Will an Expungement Restore My Gun Rights After a Domestic Violence Conviction?

No, expunging a domestic violence conviction in California does not automatically restore your gun rights. Although California expungement law restores most rights lost after a conviction, the right to possess firearms is an exception to this rule. Even if your domestic violence conviction is expunged in California, it still counts for federal firearms restrictions. This means that you are still subject to a federal lifetime ban on possessing a gun.

However, you may be able to restore your gun rights through a California gubernatorial pardon. Not all pardons restore gun rights; it must either be a “full and unconditional” pardon or explicitly state that you are entitled to exercise the right to possess a gun.

But gubernatorial pardons in California are only available for felonies and specific misdemeanor sex offenses. Therefore, a pardon cannot restore federal gun rights after a misdemeanor domestic violence conviction.



We hear from individuals all the time wondering why they aren’t able get their guns back when they have had an expungement or their crime was reduced to a misdemeanor. While these do provide some relief to the charges, they have no impact on your rights to purchase or own a firearm.  What you must do is request a pardon to restore your gun rights. If you’re interested in pursuing a pardon in California, we may be able to help. At The Nieves Law, we have ample experience assisting clients with pardons. Contact our team today to schedule a free consultation and see how we can assist you with your pardon.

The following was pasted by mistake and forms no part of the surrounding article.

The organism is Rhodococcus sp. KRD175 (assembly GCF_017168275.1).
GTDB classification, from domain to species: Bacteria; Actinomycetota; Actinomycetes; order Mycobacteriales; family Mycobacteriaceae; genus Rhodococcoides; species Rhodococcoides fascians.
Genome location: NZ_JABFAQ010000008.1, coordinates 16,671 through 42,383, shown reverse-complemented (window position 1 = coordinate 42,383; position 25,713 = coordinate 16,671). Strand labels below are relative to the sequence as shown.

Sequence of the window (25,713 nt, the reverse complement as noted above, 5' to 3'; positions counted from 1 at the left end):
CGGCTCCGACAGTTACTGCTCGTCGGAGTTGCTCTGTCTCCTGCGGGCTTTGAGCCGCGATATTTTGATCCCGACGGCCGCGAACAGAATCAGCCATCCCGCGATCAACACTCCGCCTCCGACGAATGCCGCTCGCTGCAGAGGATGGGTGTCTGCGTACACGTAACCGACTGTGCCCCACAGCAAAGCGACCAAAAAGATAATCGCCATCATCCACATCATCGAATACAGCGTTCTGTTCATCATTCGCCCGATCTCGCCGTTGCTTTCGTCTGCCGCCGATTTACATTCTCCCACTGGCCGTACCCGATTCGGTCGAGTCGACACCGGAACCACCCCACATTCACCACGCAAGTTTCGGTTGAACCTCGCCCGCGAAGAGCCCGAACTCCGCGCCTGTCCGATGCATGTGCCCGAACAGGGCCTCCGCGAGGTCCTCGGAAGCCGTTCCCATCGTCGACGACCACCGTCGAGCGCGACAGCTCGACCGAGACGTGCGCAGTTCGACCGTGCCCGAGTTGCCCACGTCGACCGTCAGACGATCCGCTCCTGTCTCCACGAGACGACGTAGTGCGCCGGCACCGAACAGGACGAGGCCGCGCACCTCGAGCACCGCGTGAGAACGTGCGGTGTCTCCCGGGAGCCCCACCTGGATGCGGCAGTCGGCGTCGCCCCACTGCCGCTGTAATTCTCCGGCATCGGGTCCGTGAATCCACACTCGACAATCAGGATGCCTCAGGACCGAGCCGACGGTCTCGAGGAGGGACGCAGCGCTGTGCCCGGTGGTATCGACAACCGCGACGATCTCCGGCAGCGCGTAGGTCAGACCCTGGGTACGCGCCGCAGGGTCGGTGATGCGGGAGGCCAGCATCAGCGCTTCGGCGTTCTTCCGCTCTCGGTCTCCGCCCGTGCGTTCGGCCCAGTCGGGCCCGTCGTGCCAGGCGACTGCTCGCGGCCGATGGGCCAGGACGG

While we understand the importance of the Second Amendment, it is best to have a compelling reason to reinstate your gun rights when requesting a pardon. You can rarely get a pardon granted by simply stating, “I just want to have a gun.” We encourage people to think a little deeper than that and provide good reasons as to why their gun rights should be restored.

Get Help From an Attorney

State law is constantly changing, so it is important to stay updated. If you are facing domestic violence charges, then you must understand ALL the rights you are waiving before making any decisions. Having a criminal defense attorney who will explain your options and guide you through the legal process helps make a difficult time manageable. Contact us at The Nieves Law Firm today for a consultation!

Author Bio

Jo-Anna Nieves is the Founder and Managing Attorney of The Nieves Law Firm, an Oakland criminal defense law firm she created in 2012. With more than 11 years of experience in criminal defense, she has zealously represented clients in a wide range of legal matters, including DUIs, domestic violence, expungement, federal crimes, juvenile law, motions to vacate, sex crimes, violent crimes, and other criminal charges.

Jo-Anna received her Juris Doctor from the Florida State University College of Law and is a member of the State Bar of California. She has received numerous accolades for her work, including being named a Super Lawyer Rising Star the past 8 years, the #12 Fastest Growing Law Firm in the U.S. by Law Firm 500 in 2019, and one of the fastest growing companies in the U.S. by Inc 5000 in 2023.